For Immediate Release: June 16, 2011
Contact: Carmen Fenton, 512-469-0171
FORT WORTH, TEXAS – The Texas and Southwestern Cattle Raisers Association (TSCRA) today applauded the U.S. Senate for voting to end government subsidies for corn-based ethanol, a move that will help level the playing field for all commodities that use corn including beef.
The amendment, introduced by Senators Tom Coburn (R-Okla.) and Dianne Feinstein (D-Calif.) repeals the 45-cent per gallon Volumetric Ethanol Excise Tax Credit (VEETC) and the 54-cent per gallon tariff on imported ethanol. It passed the Senate this afternoon by a vote of 73-27.
“The cattle industry is committed to energy independence and the development of renewable fuels; however, we can no longer afford to put our food and fuel in competition with one another,” said Joe Parker Jr., rancher and TSCRA president.
“We want to thank the Senate, especially Senators John Cornyn and Kay Bailey Hutchison from Texas and Jim Inhofe and Tom Coburn from Oklahoma for ending these subsidies,” Parker said.
Parker says that more U.S. corn-based ethanol policies have caused corn prices to increase by reducing the supply of corn available for livestock use.
“More corn diverted to ethanol production has meant higher prices for livestock feed and ultimately much lower prices offered to cattle producers. The artificial pressures created by the government for corn-based ethanol have taken a negative economic toll on livestock producers, which ultimately leads to more expensive food for consumers,” continued Parker.
Between 2005 and 2008, corn prices quadrupled and are more than $7 a bushel today. According to the USDA Economic Research Service (ERS), in 2008, feed costs for livestock, poultry and dairy reached a record high of $45.2 billion-an increase of more than $7 billion over 2007 costs.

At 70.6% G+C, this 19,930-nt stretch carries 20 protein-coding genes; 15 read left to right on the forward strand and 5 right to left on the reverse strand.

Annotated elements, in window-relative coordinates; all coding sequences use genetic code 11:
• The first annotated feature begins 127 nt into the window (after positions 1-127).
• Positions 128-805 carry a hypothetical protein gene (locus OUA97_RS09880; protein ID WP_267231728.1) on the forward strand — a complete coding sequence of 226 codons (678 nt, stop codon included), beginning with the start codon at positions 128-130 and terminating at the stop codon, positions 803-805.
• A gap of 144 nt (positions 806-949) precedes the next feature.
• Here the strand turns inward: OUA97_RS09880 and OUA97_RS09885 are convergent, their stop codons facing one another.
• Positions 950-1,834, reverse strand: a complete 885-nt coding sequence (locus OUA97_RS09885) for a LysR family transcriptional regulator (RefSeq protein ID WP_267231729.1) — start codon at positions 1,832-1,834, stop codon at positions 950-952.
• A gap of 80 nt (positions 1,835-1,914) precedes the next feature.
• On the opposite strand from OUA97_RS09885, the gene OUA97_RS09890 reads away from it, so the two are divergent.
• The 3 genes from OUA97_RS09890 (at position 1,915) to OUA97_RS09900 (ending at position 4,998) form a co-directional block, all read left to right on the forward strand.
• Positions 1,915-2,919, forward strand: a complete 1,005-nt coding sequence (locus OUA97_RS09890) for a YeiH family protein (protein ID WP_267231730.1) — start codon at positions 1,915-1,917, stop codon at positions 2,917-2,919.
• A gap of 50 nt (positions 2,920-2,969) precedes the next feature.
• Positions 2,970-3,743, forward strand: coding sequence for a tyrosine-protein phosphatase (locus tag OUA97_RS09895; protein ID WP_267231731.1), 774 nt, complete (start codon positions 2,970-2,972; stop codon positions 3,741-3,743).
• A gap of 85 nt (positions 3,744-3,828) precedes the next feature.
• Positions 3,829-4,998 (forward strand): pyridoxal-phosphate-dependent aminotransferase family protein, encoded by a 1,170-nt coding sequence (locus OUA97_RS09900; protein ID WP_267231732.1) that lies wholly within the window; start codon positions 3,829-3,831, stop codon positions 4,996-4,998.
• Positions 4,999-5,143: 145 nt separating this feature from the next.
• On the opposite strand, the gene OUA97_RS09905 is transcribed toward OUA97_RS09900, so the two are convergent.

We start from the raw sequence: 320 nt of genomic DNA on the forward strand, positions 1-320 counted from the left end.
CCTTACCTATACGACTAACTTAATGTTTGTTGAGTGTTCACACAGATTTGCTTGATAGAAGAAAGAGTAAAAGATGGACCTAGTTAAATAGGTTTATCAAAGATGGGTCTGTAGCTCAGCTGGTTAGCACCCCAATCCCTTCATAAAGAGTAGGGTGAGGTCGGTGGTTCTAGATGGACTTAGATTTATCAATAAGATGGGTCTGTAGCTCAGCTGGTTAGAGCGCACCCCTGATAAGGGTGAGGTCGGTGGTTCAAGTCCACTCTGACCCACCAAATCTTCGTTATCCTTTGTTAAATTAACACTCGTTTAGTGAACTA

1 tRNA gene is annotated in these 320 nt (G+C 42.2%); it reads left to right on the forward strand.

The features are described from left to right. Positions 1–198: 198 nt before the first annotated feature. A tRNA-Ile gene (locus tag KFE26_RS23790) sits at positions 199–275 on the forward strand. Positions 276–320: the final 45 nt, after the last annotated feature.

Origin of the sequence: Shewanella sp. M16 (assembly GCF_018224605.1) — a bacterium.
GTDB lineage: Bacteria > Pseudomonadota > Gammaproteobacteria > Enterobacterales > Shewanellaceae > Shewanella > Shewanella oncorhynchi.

Parker says this is especially of concern this year because corn supplies will be short, and 40 percent of this year’s corn crop is expected to be used for ethanol.
“These are not positive indicators as drought conditions continue to get worse and force the cattle industry to feed more and graze less,” said Parker.
“Cattle need corn, especially during times of severe drought and wildfire. While there is still work to be done, the Senate made great strides today that will help put more corn on the market for livestock producer,” Parker said.
The Texas and Southwestern Cattle Raisers Association is a 134-year-old trade organization. As the largest and oldest livestock association in Texas, TSCRA represents more than 15,000 beef cattle producers, ranching families and businesses who manage approximately 4 million head of cattle on 51.5 million acres of range and pasture land, primarily in Texas and Oklahoma. TSCRA provides law enforcement and livestock inspection services, legislative and regulatory advocacy, industry news and information, insurance services and educational opportunities for its members and the industry.